(This article belongs to the Special Issue Intensive Silviculture)
Open AccessArticle
Phosphorus Availabilities Differ between Cropland and Forestland in Shelterbelt Systems
Forests 2019, 10(11), 1001; https://doi.org/10.3390/f10111001 - 08 Nov 2019
Abstract
Shelterbelt systems play pivotal roles in providing goods and services to the rural community and the society at large, but phosphorus (P) cycling in shelterbelt systems is poorly studied, while P cycling and availability would be linked to the ecological function and services [...] Read more.
Shelterbelt systems play pivotal roles in providing goods and services to the rural community and the society at large, but phosphorus (P) cycling in shelterbelt systems is poorly studied, while P cycling and availability would be linked to the ecological function and services of shelterbelt systems. This study was conducted to understand how long-term (>30 years) land-use between cropland and forestland in shelterbelt systems affect soil P status. We investigated modified Kelowna (PKelowna) and Mehlich-3 (PMehlich) extractable P, P fractions (by sequential chemical fractionation), P sorption properties in the 0–10 and 10–30 cm soils and their relationship in six pairs of the cropland areas and adjacent forestland (each pair constitutes a shelterbelt system) in central Alberta. Both PKelowna and PMehlich in the 0–10 cm soil were greater in the cropland than in the forestland. The PKelowna ranged from 10 to 170 and 2 to 57 mg kg−1 within the cropland areas and forestland, respectively. The inorganic P fraction in the 0–30 cm depth was significantly related to PKelowna (R2 = 0.55) and PMehlich (R2 = 0.80) in cropland, but organic P fraction was not significantly related with neither PKelowna nor PMehlich. The iron (Fe) and aluminum (Al) associated P (Fe/Al-P) explained ~50% and ~45% of the variation of PKelowna in the 0–30 cm soil in the cropland and forestland, respectively. The Fe/Al-P and organic P fractions in the 0–10 cm soil were greater in the cropland than in the forestland. The differences in availability and P forms depending on the land use type in shelterbelts suggest that P management needs to be land-use type-specific for shelterbelt systems. Full article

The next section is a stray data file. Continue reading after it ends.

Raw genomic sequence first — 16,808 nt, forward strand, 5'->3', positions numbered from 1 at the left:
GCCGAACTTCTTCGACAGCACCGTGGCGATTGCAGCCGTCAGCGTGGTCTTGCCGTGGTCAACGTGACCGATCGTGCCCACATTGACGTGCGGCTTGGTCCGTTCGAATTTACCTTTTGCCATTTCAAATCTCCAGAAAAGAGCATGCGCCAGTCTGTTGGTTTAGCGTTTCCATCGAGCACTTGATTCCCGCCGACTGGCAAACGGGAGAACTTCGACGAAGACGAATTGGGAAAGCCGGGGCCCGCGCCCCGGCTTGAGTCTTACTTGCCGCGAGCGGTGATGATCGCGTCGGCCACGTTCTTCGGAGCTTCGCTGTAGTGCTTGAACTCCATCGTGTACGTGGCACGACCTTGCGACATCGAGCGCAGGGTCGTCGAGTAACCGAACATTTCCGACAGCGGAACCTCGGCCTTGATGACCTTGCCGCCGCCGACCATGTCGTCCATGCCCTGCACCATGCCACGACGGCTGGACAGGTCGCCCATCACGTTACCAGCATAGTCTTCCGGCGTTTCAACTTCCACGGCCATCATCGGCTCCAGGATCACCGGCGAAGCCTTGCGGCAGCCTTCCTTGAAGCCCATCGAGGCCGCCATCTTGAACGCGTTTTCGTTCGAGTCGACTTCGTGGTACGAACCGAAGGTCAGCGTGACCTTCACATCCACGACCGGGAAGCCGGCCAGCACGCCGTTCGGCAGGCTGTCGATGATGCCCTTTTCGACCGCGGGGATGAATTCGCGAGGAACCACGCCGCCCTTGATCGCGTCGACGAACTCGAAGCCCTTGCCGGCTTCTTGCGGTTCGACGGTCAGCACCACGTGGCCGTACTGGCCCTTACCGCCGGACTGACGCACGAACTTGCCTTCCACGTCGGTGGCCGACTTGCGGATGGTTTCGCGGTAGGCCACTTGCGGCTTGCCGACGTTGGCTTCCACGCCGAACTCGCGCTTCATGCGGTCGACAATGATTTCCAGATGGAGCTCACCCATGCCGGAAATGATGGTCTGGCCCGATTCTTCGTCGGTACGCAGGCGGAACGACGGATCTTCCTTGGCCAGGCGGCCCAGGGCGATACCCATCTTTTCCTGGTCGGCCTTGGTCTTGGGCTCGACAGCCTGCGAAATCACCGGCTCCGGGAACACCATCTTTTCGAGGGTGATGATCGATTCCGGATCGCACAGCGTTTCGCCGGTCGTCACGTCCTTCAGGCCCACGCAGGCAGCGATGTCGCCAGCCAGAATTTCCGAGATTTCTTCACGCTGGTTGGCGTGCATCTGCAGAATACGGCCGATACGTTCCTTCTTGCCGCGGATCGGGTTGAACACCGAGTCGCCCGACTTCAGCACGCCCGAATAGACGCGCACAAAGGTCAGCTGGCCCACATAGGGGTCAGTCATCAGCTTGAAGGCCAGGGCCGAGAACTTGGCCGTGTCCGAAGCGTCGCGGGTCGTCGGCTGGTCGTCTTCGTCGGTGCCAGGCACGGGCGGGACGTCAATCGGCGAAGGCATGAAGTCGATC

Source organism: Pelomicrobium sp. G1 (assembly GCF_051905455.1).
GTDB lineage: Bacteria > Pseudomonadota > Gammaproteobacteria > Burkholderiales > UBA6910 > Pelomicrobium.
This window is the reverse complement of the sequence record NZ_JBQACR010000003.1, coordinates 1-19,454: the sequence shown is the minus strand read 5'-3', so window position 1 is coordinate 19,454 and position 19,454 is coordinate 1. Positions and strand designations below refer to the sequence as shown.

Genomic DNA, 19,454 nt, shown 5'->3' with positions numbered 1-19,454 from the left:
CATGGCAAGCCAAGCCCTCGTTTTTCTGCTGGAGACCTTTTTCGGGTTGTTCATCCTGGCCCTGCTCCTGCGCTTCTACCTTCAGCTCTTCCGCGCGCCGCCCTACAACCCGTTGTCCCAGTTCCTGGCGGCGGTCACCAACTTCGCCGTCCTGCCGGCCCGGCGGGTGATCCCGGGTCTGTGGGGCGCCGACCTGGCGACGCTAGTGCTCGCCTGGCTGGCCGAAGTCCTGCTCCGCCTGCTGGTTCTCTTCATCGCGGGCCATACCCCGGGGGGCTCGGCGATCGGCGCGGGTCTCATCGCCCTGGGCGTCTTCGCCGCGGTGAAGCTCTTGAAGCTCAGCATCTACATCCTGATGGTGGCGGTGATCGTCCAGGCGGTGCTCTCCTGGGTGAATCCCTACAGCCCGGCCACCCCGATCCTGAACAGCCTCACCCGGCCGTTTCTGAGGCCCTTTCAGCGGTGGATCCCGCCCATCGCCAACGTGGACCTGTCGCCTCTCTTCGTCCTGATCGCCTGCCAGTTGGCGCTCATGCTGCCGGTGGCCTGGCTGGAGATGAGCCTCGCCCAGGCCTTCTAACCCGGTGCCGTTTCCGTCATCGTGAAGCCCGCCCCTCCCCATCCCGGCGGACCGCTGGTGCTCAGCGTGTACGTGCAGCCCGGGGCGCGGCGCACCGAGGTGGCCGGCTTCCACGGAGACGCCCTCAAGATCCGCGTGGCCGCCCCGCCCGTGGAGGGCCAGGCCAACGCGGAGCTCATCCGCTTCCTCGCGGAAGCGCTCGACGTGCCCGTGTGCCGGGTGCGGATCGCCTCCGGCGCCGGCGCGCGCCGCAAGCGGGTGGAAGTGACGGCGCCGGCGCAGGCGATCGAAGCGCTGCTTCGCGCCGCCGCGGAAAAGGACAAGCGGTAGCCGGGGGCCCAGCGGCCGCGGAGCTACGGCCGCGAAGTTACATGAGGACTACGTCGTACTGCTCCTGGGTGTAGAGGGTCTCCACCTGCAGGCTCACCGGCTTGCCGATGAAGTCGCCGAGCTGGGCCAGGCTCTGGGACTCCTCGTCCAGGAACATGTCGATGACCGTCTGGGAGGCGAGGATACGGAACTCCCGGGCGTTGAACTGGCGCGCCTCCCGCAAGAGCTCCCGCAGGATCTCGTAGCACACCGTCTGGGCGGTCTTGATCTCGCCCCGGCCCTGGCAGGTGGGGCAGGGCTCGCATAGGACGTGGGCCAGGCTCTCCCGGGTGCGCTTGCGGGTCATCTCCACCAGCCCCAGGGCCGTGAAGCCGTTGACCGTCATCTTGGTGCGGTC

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Open AccessArticle
Structural and Comparative Analysis of the Complete Chloroplast Genome of a Mangrove Plant: Scyphiphora hydrophyllacea Gaertn. f. and Related Rubiaceae Species
Forests 2019, 10(11), 1000; https://doi.org/10.3390/f10111000 - 08 Nov 2019
Abstract
Scyphiphora hydrophyllacea Gaertn. f. (Rubiaceae) is an endangered mangrove species found in China, and its only known location is in Hainan Island. Previous studies conducted on S. hydrophyllaceae have mainly focused on its location, biological characteristics, and medical effects. However, to date, there [...] Read more.
Scyphiphora hydrophyllacea Gaertn. f. (Rubiaceae) is an endangered mangrove species found in China, and its only known location is in Hainan Island. Previous studies conducted on S. hydrophyllaceae have mainly focused on its location, biological characteristics, and medical effects. However, to date, there has been no published report regarding the genetics or genome of this endangered mangrove species. In this study, we developed valuable chloroplast genome-related molecular resources of S. hydrophyllaceae by comparing with it related Rubiaceae species. The chloroplast genome of S. hydrophyllaceae was found to be a circular molecule with a total size of 155,132 bp, and it is observed to have a quadripartite structure. The whole chloroplast genome contains 132 genes, of which 88 and 36 are protein-coding and transfer RNA genes, respectively; it also contains four ribosomal RNA genes with an overall GC content of 37.60%. A total of 52 microsatellites were detected in the S. hydrophyllacea chloroplast genome, and microsatellite marker detection identified A/T mononucleotides as majority simple sequence repeats in all nine Rubiaceae chloroplast genomes. Comparative analyses of these nine chloroplast genomes revealed variable regions, including matK, rps16, and atpF. All nine species shared 13 RNA-editing sites distributed across eight coding genes. Phylogenetic analyses based on the complete sequences of the chloroplast genomes revealed that the position of S. hydrophyllaceae is closer to the Coffeeae genus than to Cinchoneae, Naucleeae, Morindeae, and Rubieae in the Rubiaceae family. The genome information reported in this study could find further application in the evolution and population genetic studies, and it helps improve our understanding of the endangered mechanism and the development of conservation strategies of this endangered mangrove plant. Full article